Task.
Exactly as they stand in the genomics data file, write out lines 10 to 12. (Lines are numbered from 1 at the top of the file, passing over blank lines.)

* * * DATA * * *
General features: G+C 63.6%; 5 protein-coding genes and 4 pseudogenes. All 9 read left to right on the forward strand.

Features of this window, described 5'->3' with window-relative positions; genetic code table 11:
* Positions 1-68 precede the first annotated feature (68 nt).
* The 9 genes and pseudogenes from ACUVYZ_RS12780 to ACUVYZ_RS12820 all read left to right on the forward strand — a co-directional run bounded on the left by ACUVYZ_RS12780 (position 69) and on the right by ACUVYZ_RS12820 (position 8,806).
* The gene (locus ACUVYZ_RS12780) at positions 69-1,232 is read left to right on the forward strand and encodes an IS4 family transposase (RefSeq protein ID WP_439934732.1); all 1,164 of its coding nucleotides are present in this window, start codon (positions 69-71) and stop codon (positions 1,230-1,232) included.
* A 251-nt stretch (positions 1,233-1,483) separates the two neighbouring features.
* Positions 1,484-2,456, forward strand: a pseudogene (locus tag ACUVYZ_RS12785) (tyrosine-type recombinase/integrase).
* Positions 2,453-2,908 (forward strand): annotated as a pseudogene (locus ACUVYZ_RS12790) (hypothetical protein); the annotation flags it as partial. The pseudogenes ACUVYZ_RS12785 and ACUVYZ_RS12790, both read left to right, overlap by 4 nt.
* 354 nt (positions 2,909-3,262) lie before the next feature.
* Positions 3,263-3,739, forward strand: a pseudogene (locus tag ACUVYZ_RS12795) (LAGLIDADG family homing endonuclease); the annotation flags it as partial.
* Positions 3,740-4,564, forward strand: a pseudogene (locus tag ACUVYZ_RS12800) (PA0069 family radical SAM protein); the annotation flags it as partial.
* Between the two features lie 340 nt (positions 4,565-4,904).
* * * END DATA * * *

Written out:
* Positions 3,263-3,739, forward strand: a pseudogene (locus tag ACUVYZ_RS12795) (LAGLIDADG family homing endonuclease); the annotation flags it as partial.
* Positions 3,740-4,564, forward strand: a pseudogene (locus tag ACUVYZ_RS12800) (PA0069 family radical SAM protein); the annotation flags it as partial.
* Between the two features lie 340 nt (positions 4,565-4,904).